In fact, depending on how much or how little time, effort and money you are prepared to put into looking after your dog you can choose your dog’s rate of ageing and deterioration, and therefore it’s sickness level.  It is totally your choice.  You make that choice by what you give and allow your dog to eat.


Speeding Up the Ageing Process

If you want your dog to age rapidly, have a short but miserable life filled with ill health and unhappiness, then feed it badly.

The simplest way to do that is to feed your dog commercial dog food only.  Another excellent method of accelerating the ageing process is to prepare the food yourself, making sure that it is all cooked.  Never feed your dog fresh uncooked food, and most particularly do not feed it bones …ever.

There are plenty of other things you can do to ensure your dog is not healthy, particularly as it gets older.  You could feed it an unbalanced diet such as all meat for example.  One of the most common ways people get their dog to break down is to make sure their dog is over-fed.  They encourage it to become fat.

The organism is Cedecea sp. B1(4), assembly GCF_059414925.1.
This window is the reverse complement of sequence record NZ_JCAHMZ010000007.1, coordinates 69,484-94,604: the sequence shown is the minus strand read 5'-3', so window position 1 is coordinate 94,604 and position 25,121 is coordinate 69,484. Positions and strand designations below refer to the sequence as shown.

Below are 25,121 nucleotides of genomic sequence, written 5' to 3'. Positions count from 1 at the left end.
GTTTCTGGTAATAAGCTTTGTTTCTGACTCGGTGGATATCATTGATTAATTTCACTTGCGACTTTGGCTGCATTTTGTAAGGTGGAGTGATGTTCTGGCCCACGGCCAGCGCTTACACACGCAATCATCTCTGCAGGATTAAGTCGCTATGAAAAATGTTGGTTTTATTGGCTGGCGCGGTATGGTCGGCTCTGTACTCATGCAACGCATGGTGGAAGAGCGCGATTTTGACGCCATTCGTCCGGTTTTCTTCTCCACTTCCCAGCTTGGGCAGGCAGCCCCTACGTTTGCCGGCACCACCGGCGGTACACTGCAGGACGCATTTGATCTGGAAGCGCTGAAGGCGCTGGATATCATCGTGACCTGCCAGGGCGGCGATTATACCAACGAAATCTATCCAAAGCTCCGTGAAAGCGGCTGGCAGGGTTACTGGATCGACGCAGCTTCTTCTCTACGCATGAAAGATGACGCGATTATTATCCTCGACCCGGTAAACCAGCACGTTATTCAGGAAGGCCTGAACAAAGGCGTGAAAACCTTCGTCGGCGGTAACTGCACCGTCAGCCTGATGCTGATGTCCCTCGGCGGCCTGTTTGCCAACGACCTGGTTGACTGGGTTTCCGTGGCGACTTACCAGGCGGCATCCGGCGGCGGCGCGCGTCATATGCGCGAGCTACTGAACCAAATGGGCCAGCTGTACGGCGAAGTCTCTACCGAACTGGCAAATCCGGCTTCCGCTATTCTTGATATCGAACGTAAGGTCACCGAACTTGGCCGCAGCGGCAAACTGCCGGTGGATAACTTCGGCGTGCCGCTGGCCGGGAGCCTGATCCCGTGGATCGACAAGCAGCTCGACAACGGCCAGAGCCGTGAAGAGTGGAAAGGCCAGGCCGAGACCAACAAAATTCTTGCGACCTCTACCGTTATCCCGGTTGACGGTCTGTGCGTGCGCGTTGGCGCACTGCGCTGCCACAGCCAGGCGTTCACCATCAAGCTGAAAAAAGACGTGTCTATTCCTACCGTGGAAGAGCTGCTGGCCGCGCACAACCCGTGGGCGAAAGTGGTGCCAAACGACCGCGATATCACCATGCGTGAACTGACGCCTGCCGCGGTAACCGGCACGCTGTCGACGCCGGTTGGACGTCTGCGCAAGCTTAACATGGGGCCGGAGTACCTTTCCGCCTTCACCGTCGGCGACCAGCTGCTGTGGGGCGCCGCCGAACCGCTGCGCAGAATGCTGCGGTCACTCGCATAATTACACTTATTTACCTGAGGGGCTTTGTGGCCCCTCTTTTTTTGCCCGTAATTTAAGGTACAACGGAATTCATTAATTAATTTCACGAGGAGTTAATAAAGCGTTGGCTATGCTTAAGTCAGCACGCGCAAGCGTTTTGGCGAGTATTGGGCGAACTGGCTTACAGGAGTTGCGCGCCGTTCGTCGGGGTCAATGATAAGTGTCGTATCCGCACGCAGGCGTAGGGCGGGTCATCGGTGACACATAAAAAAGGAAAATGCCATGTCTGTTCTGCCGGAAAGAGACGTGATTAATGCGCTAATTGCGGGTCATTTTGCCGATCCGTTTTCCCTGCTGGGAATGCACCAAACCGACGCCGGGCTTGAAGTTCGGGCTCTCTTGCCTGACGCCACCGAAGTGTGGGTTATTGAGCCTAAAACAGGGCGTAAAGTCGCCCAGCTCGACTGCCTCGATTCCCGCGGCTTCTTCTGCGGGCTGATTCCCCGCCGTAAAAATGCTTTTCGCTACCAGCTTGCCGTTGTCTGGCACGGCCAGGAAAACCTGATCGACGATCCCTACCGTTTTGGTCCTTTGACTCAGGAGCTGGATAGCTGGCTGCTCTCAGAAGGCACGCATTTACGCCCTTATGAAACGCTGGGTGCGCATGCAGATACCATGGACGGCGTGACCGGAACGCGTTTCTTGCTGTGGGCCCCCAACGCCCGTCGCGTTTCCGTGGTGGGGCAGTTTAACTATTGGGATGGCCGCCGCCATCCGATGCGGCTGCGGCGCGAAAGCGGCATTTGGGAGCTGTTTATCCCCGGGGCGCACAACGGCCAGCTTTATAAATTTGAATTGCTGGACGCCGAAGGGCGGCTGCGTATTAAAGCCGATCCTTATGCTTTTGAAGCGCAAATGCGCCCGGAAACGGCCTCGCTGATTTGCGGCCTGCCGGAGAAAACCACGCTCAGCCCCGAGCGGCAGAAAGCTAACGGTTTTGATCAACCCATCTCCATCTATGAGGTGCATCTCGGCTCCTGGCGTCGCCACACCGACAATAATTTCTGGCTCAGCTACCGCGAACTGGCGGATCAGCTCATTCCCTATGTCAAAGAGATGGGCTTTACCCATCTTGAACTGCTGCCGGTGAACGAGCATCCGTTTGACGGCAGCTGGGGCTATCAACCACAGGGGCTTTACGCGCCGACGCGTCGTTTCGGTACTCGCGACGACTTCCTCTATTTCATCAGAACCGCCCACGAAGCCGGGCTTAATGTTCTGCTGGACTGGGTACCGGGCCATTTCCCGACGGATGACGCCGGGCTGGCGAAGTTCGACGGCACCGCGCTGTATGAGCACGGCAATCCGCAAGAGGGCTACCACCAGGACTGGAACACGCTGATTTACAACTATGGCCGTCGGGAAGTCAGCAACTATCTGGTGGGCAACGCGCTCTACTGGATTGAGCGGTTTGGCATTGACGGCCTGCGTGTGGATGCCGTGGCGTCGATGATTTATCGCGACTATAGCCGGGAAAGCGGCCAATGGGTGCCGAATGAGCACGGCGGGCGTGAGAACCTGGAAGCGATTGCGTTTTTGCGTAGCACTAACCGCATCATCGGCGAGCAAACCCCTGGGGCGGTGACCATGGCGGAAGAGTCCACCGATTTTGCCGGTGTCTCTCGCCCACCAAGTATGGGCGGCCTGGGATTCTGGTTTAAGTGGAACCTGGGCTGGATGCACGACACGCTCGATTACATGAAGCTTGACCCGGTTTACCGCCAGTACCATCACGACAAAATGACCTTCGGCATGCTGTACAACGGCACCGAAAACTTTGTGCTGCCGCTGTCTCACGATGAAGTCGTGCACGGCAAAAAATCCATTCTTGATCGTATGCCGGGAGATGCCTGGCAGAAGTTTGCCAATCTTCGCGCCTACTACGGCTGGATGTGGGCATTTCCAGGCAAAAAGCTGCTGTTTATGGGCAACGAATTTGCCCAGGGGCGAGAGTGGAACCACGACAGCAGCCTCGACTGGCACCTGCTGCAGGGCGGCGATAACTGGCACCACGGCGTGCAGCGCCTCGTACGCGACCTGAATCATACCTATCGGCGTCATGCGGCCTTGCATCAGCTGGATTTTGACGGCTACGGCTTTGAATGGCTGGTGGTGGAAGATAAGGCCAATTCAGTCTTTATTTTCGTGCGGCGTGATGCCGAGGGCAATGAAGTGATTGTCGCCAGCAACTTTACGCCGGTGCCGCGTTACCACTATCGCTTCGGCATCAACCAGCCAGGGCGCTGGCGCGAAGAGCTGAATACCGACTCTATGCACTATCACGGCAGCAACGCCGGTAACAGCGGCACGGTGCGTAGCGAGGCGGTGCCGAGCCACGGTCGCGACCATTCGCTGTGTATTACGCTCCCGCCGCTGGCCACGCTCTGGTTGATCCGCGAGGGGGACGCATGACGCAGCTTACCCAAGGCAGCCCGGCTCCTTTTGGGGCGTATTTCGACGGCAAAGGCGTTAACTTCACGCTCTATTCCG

If your dog is already sick, then the simplest way to keep it that way is to keep feeding it badly.  mOdern drugs will help to alleviate many of the symptoms, and will often make it feel better.  However, they will rarely slow the progression of the disease.  They will not stop the ageing process.  That requires a change of diet.

  • Of course nobody would deliberately harm their dog.  The big problem is, so many people harm their dog without intending to by feeding it badly.


Slowing Down The Ageing Process.

If you have read the first part of this book, you will know the sort of foods dogs have been designed to eat.  You will kow that a dog’s basic diet should consist of raw meaty bones.  You will know that most of it’s food should be raw, and that it should consist of as wide a variety of foods as possible.  You will know it is important that each meal is not complete and balanced with every nutrient it requires.  You will know that balance must be achieved over many different meals.  You will know that it should be kept slim and athletic.

  • In other words, for maximum health, and a long life a dog should be kept on it’s primitive diet for it’s whole life.

If your dog is old with no teeth, you can and should continue to feed it bones !  How?

That’s simple – feed it minced up bones.  E.g. minced up chicken wings.  Use these as the basis of your old dog’s diet.


Many people feel that if only they can return their dog to nature, it will live a long happy and carefree life.  These people believe that natural means best.  That is not necessaryly so.

Dogs in their natural state in the wild do not live much beyong five or six years of age.